A summary of an article in The Journal of the Whatcom County Historical Society by Dan Hammill pp 38-54 entitled “Peace Underground: Quietly Helping War Resisters Reach Safety in Canada.” (not yet posted on the Historical Society website at this date 4/1/2022)
by John M Repp
This article tells us about a story from Bellingham during the Vietnam War, from 1966 to 1973. There were similar efforts in many other locations around the U.S, but the proximity of Bellingham to Canada was an impetus to the efforts described here. The article contains short biographies of some of the key figures, many of whom are now dead.
Nearly 50,000 draft age men emigrated to Canada during the Vietnam war. Many had help from informal networks. Standing out is the fact that the people who played a role in the network did not talk about it to each other, nor was it reported to the public. Even an “underground” newspaper like Northwest Passage, circulating in Bellingham, did not report any details of the effort. There was good reason for the silence. Helping young men emigrate to Canada to avoid the draft was a Federal Crime.
There were safe houses up near the border where some draft resisters escaped through the woods at night. One common method was for a “family” with an older couple and their “younger” boy with a few other even younger children would pose as a family driving up to Vancouver for a day trip. They all were careful to appear like a conservative family from the 1950’s. Another way was to play frisbee in Peace Arch State Park and the draft resister would gradually move into the Canadian side of the park and then be picked up by someone on the other side. The border in that park was “very porous” at that time. After 9-11, that changed.
The military and the FBI had no idea what was going on. There is a memo from May 2, 1970, that has been declassified, that was sent from military intelligence to the FBI about military deserters. I will quote from the Historical Society article: “a group called THE MOVEMENT was hell-bent on destroying capitalism and replacing it with a socialist republic. It was doing so by aiding deserters ‘prior to and after entering Canada to become a paramilitary part of its organization.’” The paranoia we see now in some of the right-wing groups was present in some sectors of military intelligence and the FBI during Vietnam. The young draft-resisters were fleeing a war that they opposed. They were not trying to build socialism. The memo shows how out of touch the “intelligence services” were to the draft resistance going on right under their noses.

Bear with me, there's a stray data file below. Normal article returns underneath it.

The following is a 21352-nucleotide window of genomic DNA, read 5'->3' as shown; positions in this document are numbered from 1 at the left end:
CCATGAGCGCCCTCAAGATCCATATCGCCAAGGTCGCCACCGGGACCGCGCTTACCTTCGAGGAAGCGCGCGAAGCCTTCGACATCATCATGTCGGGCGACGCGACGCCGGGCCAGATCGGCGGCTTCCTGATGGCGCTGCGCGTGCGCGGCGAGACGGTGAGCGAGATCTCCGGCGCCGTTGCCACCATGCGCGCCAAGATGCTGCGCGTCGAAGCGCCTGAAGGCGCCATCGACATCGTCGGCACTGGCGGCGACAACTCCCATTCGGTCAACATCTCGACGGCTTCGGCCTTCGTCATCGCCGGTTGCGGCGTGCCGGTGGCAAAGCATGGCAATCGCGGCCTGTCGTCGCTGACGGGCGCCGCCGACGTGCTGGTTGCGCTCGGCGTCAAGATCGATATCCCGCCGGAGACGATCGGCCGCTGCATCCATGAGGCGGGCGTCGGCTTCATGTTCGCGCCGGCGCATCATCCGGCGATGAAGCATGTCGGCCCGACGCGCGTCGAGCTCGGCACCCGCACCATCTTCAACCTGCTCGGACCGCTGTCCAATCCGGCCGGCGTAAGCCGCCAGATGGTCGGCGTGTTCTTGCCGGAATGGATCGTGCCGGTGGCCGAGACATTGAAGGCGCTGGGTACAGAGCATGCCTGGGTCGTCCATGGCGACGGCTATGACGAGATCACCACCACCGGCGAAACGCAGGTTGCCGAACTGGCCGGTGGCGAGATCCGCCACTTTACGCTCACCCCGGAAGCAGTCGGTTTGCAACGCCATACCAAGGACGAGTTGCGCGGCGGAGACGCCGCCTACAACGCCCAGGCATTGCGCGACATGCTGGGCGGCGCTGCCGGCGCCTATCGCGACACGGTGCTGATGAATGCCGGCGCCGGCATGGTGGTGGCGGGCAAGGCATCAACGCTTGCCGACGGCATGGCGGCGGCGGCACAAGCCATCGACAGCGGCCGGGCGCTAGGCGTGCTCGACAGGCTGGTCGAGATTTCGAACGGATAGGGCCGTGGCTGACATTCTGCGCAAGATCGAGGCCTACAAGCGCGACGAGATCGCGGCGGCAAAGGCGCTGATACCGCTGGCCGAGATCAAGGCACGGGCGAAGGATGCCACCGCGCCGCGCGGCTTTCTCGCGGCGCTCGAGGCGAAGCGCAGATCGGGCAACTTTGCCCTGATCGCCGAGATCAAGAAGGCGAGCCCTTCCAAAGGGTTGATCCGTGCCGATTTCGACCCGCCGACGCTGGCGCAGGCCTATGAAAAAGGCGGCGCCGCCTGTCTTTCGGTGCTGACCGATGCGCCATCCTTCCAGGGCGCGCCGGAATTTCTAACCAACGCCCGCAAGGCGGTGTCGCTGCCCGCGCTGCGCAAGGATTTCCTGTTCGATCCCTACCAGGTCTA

The key to the success of the underground draft resistance was the discipline manifested by the silence the participants were able to maintain. The article contrasts that silence with the gabbiness so evident in the social media platforms we have today. But if the stakes were as high as they were during the Vietnam war era, I would expect people could again be disciplined and discreet.
Peace Arch Park, on the border of the U.S. and Canada, where the frisbee game was played.